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June 2024
2min read


In the Roaring Twenties, a Dempsey punch was synonymous with brutal, unleashed power. From July 1919 to September 1926 Jack Dempsey was the heavyweight champion of the universe, after emerging from the hobo jungles of Colorado. But his reputation was based on just two fights, for during his reign he fought infrequently. To win the heavyweight title, he butchered the badly out-of-shape 37-year-old six-foot-six giant Jess Willard in three rounds in Toledo, Ohio, in 1919. In 1911, in the first million-dollar gate in sports history, Dempsey knocked out the dimpled, skinny Georges Carpentier, a French hero of World War I, who weighed somewhere between 15 and 30 pounds less than he did.

But it was the fierce fight that Dempsey had with Luis Angel Firpo, a savage-looking Argentinean, in 1923 that made him into a myth. There were n knockdowns in two rounds, and Dempsey KO’d his man. The result was somewhat tainted, however, by the fact that two journalists had pushed Jack back into the ring after Firpo punched him through the ropes in the opening round.

For most of the last two years of his reign, Dempsey’s handlers refused to stage fights with the threatening black contender, Harry Wills, and when he finally fought the ex-Marine Gene Tunney in 1926 and again in 1927 (the famous Long-Count Fight), he lost both bouts, even as he succeeded in winning the publicrelations contest. Trying to explain his 1926 loss to Tunney, Dempsey told his wife, the actress Estelle Taylor, “Honey, I forgot to duck.” The remark was borrowed years later by President Ronald Reagan, after he was hit by a would-be assassin’s bullet.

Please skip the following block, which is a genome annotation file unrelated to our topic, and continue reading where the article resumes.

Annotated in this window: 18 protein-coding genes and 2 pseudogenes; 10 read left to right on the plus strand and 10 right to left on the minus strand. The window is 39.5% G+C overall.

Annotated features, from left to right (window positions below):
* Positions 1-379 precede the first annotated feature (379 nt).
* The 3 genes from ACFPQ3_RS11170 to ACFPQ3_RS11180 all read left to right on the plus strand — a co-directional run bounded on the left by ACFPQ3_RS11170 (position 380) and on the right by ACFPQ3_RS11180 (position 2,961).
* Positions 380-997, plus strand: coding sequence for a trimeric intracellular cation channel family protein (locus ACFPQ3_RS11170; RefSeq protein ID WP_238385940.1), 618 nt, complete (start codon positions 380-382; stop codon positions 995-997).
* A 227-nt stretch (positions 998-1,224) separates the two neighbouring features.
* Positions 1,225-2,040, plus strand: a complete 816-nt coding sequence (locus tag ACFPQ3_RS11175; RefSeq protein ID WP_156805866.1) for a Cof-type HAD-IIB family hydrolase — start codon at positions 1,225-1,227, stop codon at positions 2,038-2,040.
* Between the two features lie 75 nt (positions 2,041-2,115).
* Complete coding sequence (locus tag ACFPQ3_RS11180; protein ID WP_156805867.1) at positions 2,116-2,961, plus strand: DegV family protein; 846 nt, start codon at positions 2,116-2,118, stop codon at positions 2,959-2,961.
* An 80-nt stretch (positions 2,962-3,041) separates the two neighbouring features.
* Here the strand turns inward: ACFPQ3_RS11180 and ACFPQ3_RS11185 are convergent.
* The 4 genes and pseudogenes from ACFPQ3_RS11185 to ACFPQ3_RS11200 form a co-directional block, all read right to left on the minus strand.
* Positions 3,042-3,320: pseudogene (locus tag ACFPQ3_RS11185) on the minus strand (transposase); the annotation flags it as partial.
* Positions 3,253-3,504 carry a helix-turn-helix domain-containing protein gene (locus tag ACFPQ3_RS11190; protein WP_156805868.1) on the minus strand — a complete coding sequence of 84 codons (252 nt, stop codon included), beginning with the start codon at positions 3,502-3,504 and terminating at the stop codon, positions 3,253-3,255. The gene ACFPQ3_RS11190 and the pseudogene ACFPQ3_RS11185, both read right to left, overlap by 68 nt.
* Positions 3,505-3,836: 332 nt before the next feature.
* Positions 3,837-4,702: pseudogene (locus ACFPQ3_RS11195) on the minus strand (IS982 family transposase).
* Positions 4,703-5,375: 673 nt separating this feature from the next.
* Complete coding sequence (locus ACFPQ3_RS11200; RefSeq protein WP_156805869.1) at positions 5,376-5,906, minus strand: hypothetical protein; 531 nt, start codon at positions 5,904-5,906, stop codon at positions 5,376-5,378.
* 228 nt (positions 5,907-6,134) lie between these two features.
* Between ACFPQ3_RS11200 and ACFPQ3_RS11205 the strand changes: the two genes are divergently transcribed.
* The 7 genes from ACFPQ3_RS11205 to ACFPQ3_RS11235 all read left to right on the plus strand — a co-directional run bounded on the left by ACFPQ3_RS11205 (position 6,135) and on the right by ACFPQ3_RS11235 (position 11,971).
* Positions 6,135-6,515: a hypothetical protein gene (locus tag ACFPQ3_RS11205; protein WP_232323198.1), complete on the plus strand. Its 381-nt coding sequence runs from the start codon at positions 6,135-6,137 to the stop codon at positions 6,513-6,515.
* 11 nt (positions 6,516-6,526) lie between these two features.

For most of the rest of his life, Dempsey fronted for the landmark Broadway restaurant bearing his name. The food was overrated. So was Jack.


Before and after his three memorable fights in the 19705 with Joe Frazier, Muhammad Ali called his opponent every demeaning name he could think of, except one: underrated. That’s what he should have called the soft-spoken former South Carolina sharecropper. Instead, he yelled “Uncle Tom” and said he was too ugly to be the champ. Two years after Ali refused to be inducted into the armed forces, citing his Nation of Islam religious faith, Frazier was given the heavyweight title that the World Boxing Association had stripped from Ali. Ali’s admirers questioned Frazier’s legitimacy, while Frazier campaigned for Ali to be able to fight again and even do- nated money to his dethroned rival to help him meet his rising debts.

When the men finally fought, in March 1971, Frazier won a unanimous decision, with both fighters winding up in the hospital. Still, Ali, in his own way, came out ahead. “Savor it, Joe,” he taunted. “There will be another time.” The second fight, in 1974, came after Frazier had lost his crown to George Foreman. This decision was awarded to Ali in a 12-rounder, which led to Ali Frazier III, the so-called thrilla in Manila, possibly the fiercest heavyweight joust of all time. Frazier appeared to own the fight until the eleventh round, when Ali summoned his remaining resources and pummeled Frazier almost at will.

By the fifteenth round, the battered Frazier couldn’t see. He still wanted to keep fighting, but his loyal cornerman, Eddie Futch, refused to let him get off his stool. Frazier’s tough ethic, in a long and honorable career, was to absorb punishment in order to give it back.

It is one of the oddities of boxing history that Frazier, much like Gene Tunney, always was reduced to second billing. He deserved far more.

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